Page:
Housing shortages, inflation and higher-educated workforce still challenge Northwest Arkansas
Northwest Arkansas grew its population by 4.8% during the pandemic and brief 2020 recession. The unemployment rate averaged 2.9% and average annual wages grew 8.4% over the prior two-year period, according to the State of the Region report from the Northwest Arkansas Council and the University of Arkansas.
The region ranked ahead of most of its peer metros for the lowest unemployment rate, population growth and shortest commute times. But the region remains near the bottom in other metrics such as average annual wages, percentage of adults without bachelor’s degrees and expenditures on research and development. The region continues to have among the highest average airfare of the cohorts at $392. Only Madison, Wisc., had a higher average airfare at $395 last year. Only Durham, N.C., had a lower average median household income of $71,601 compared to Northwest Arkansas at $71,767.
Nelson Peacock, CEO of the Northwest Arkansas Council, said the metrics of affordable housing, a higher-educated workforce and more R&D investments were strategic areas the Council is working on. He said the median wage growth will not continue to grow to that of the peer regions unless more college-educated people move to the region or those already living here improve their education.
Affordable housing and managing urban sprawl were central topics of discussion at the Thursday luncheon (Oct. 27) held at the Hilton Garden Inn in Fayetteville.
Rick Cole, executive director of the Congress of New Urbanism, a nonprofit focused on building walkable cities, spoke on the importance of urban planning in areas like Northwest Arkansas, where growth is outpacing infrastructure. Cole said Northwest Arkansas is at an inflection point, and hard choices need to be made to ensure the region does not sprawl into one major traffic nightmare from Fayetteville to Bella Vista. He said communities need to work together to plan their growth to include more walkable communities and provide more housing options for all income levels. There are projects like that underway in western Rogers, downtown Rogers and south Fayetteville. Peacock said more are needed.
“In 10 to 20 years, this region will reach a million population, and if you spread them over this landscape like peanut butter, I think you will regret it. The future will get here faster than you think,” Cole said.
Mervin Jebaraj, an economist and director of the UA Center for Business & Economic Research, said the region is growing by roughly 12,000 a year, with about 70% of the population moving here and the rest being born here. He also said cities must plan for growth which is critical to helping fuel the region’s economic advancement.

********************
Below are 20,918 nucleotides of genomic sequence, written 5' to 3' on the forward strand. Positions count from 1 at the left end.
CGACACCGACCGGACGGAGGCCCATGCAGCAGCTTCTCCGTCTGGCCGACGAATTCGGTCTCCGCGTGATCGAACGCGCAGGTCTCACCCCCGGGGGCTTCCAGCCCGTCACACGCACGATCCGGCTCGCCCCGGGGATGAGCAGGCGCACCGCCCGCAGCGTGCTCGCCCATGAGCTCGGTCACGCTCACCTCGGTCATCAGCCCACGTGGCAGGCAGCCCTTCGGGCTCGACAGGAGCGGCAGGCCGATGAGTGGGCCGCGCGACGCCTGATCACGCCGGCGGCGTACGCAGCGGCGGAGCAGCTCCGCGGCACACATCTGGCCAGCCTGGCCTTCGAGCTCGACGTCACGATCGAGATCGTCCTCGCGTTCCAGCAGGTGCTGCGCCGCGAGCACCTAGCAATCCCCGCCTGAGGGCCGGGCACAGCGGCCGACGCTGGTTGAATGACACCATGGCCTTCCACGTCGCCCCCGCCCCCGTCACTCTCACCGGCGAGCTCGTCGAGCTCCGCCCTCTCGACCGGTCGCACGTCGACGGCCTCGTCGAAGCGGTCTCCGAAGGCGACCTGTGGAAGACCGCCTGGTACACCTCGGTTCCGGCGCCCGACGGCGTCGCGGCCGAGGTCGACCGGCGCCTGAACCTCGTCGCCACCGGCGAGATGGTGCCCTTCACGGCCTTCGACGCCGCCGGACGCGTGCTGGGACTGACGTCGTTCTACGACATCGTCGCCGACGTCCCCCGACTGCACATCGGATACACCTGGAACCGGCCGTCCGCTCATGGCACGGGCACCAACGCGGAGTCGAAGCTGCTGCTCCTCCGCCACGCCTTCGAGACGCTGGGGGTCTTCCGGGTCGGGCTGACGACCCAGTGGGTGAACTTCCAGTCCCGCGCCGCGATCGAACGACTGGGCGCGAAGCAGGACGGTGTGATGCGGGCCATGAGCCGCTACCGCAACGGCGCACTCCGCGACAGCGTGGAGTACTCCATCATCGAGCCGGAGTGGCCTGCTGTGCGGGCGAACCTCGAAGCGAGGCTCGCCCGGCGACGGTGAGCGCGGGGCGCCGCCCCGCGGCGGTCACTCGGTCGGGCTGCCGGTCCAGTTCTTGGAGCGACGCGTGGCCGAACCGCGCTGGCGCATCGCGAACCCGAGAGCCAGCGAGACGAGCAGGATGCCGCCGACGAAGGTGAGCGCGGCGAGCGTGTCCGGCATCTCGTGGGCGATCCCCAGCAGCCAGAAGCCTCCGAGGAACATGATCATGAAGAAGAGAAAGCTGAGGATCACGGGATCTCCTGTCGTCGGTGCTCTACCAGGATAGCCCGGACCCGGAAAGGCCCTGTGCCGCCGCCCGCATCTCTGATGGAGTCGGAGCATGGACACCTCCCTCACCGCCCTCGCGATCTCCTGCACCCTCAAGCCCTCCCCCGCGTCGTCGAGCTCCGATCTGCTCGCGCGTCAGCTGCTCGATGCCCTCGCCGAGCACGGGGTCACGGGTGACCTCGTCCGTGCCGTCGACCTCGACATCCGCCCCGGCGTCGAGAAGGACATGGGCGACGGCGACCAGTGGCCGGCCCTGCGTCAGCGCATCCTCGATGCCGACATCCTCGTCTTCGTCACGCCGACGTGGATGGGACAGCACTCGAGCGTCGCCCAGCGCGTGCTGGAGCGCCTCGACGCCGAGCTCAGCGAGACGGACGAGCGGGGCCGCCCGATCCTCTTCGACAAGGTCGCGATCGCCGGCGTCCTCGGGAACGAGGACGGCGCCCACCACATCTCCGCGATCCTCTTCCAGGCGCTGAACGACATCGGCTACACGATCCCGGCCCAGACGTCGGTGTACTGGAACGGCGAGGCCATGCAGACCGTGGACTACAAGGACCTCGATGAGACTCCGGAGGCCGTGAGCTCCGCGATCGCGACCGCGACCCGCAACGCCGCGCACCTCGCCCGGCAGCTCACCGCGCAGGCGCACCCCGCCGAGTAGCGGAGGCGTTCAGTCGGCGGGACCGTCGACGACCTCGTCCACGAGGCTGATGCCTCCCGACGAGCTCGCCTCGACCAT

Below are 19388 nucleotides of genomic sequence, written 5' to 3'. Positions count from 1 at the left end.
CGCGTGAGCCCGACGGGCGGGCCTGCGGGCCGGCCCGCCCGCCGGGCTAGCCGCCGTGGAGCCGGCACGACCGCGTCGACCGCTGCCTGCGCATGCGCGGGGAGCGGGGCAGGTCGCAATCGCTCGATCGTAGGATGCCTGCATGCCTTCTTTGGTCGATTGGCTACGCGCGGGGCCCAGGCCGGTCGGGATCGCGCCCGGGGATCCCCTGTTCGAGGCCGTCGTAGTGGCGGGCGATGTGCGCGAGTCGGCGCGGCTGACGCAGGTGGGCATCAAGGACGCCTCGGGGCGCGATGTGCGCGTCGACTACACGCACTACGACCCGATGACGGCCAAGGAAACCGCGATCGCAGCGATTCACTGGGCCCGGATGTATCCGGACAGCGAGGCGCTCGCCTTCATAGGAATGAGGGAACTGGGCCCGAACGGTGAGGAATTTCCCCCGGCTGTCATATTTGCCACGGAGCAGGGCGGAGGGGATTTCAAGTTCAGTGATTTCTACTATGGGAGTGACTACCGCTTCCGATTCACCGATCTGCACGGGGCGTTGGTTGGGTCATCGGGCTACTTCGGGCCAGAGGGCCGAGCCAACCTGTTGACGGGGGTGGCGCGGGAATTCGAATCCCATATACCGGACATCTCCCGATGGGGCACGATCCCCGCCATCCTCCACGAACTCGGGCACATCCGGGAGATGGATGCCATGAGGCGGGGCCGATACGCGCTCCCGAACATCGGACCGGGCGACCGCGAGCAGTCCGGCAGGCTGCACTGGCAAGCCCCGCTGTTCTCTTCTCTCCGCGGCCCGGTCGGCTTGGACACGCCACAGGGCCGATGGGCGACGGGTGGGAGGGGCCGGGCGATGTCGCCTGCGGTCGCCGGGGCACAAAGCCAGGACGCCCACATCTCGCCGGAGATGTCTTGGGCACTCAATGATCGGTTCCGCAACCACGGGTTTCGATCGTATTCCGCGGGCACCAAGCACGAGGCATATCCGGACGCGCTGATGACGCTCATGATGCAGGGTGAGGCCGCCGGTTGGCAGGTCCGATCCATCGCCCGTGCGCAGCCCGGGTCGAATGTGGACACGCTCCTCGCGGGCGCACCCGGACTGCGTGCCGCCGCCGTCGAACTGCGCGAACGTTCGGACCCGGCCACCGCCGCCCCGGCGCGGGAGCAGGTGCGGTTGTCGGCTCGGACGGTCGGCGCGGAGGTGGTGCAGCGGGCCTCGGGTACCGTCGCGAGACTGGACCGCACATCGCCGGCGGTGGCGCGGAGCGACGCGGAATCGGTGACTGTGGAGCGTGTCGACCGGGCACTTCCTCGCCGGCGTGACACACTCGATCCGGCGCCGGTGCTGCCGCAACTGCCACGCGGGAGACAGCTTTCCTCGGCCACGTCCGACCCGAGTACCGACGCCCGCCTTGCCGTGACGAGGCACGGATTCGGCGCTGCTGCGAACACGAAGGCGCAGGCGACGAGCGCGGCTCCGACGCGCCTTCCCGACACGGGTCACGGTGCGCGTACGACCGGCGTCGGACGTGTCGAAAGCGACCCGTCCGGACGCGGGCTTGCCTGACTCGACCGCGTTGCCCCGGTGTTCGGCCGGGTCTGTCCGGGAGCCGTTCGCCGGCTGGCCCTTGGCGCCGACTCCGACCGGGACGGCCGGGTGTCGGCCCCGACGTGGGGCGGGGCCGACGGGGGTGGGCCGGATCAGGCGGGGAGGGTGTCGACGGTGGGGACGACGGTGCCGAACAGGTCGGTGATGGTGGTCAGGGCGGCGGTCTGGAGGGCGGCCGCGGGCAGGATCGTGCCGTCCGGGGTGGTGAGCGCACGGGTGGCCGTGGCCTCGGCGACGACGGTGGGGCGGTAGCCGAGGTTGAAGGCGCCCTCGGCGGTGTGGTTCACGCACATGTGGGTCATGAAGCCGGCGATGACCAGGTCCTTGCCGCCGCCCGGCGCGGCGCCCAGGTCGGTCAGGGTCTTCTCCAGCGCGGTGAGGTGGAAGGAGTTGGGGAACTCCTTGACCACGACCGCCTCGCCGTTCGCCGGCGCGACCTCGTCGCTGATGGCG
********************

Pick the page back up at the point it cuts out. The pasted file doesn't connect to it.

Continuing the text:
Jebaraj said the regional housing shortage continued as people kept moving to the region amid the pandemic, and fewer houses and apartments were being built. He said vacancy rates remain around 1.6% when student housing is factored out. He said the region has added 12,000 apartment units since 2012, not counting another 6,000 units for students.
Housing sales remained strong through September, well above levels of the pre-pandemic years of 2018 and 2019. He said the number of Northwest Arkansas single-home sales peaked at around 6,000 in the second half of 2021 and has since returned to around 5,000 in the first half of 2022. Jebaraj said while home sales have pulled back slightly this fall, home price appreciation remains strong as the supply can’t keep up with the demand. He said homes are still selling despite the highest interest rates in 15 years.
Cole said rising interest rates and higher home prices could put home ownership and college degrees out of reach for more Americans. Peacock said more has to be done to ensure firefighters, teachers, and those who work middle-class jobs in Northwest Arkansas can afford to live in walkable communities if they so choose.
Jebaraj said the nation and the region have managed to stave off recession, but unless consumers pull back spending, the Fed will keep pushing rates higher. He expects the higher interest rates will take effect on consumer budgets by the middle of next year and likely push the country into recession. Jebaraj said if the job market remains robust, the recession could be short-lived or maybe avoided, although that is highly unlikely.